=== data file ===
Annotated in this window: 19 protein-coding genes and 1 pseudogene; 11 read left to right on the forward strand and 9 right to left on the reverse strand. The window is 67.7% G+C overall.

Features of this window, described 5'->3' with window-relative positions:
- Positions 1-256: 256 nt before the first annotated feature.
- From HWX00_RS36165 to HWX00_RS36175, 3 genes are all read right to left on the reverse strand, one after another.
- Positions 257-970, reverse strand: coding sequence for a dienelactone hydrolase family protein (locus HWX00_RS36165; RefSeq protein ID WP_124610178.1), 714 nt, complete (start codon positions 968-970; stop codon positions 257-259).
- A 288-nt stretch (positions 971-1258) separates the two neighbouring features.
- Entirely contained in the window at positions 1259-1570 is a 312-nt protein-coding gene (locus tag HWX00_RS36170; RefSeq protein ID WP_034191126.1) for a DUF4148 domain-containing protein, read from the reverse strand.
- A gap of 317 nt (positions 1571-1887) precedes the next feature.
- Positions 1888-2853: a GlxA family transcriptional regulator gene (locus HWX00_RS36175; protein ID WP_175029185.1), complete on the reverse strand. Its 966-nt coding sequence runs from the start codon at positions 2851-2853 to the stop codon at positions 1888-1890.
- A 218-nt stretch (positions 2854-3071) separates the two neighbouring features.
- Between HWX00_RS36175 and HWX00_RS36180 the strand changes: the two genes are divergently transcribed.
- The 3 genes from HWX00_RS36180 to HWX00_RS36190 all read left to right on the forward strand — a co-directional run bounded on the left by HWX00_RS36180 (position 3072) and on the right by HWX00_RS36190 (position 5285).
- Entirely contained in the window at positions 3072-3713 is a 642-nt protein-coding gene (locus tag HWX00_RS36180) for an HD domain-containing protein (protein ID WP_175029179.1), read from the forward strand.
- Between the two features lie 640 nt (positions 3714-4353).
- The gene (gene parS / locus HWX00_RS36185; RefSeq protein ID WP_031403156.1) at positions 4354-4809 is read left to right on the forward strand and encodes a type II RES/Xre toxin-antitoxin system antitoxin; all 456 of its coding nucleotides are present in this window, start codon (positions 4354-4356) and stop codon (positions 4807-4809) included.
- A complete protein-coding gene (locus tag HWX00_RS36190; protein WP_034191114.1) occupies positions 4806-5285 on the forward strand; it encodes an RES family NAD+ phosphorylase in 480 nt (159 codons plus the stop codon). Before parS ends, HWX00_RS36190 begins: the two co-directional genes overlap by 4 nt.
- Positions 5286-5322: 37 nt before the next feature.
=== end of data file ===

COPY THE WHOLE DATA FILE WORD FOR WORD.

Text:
Annotated in this window: 19 protein-coding genes and 1 pseudogene; 11 read left to right on the forward strand and 9 right to left on the reverse strand. The window is 67.7% G+C overall.

Features of this window, described 5'->3' with window-relative positions:
- Positions 1-256: 256 nt before the first annotated feature.
- From HWX00_RS36165 to HWX00_RS36175, 3 genes are all read right to left on the reverse strand, one after another.
- Positions 257-970, reverse strand: coding sequence for a dienelactone hydrolase family protein (locus HWX00_RS36165; RefSeq protein ID WP_124610178.1), 714 nt, complete (start codon positions 968-970; stop codon positions 257-259).
- A 288-nt stretch (positions 971-1258) separates the two neighbouring features.
- Entirely contained in the window at positions 1259-1570 is a 312-nt protein-coding gene (locus tag HWX00_RS36170; RefSeq protein ID WP_034191126.1) for a DUF4148 domain-containing protein, read from the reverse strand.
- A gap of 317 nt (positions 1571-1887) precedes the next feature.
- Positions 1888-2853: a GlxA family transcriptional regulator gene (locus HWX00_RS36175; protein ID WP_175029185.1), complete on the reverse strand. Its 966-nt coding sequence runs from the start codon at positions 2851-2853 to the stop codon at positions 1888-1890.
- A 218-nt stretch (positions 2854-3071) separates the two neighbouring features.
- Between HWX00_RS36175 and HWX00_RS36180 the strand changes: the two genes are divergently transcribed.
- The 3 genes from HWX00_RS36180 to HWX00_RS36190 all read left to right on the forward strand — a co-directional run bounded on the left by HWX00_RS36180 (position 3072) and on the right by HWX00_RS36190 (position 5285).
- Entirely contained in the window at positions 3072-3713 is a 642-nt protein-coding gene (locus tag HWX00_RS36180) for an HD domain-containing protein (protein ID WP_175029179.1), read from the forward strand.
- Between the two features lie 640 nt (positions 3714-4353).
- The gene (gene parS / locus HWX00_RS36185; RefSeq protein ID WP_031403156.1) at positions 4354-4809 is read left to right on the forward strand and encodes a type II RES/Xre toxin-antitoxin system antitoxin; all 456 of its coding nucleotides are present in this window, start codon (positions 4354-4356) and stop codon (positions 4807-4809) included.
- A complete protein-coding gene (locus tag HWX00_RS36190; protein WP_034191114.1) occupies positions 4806-5285 on the forward strand; it encodes an RES family NAD+ phosphorylase in 480 nt (159 codons plus the stop codon). Before parS ends, HWX00_RS36190 begins: the two co-directional genes overlap by 4 nt.
- Positions 5286-5322: 37 nt before the next feature.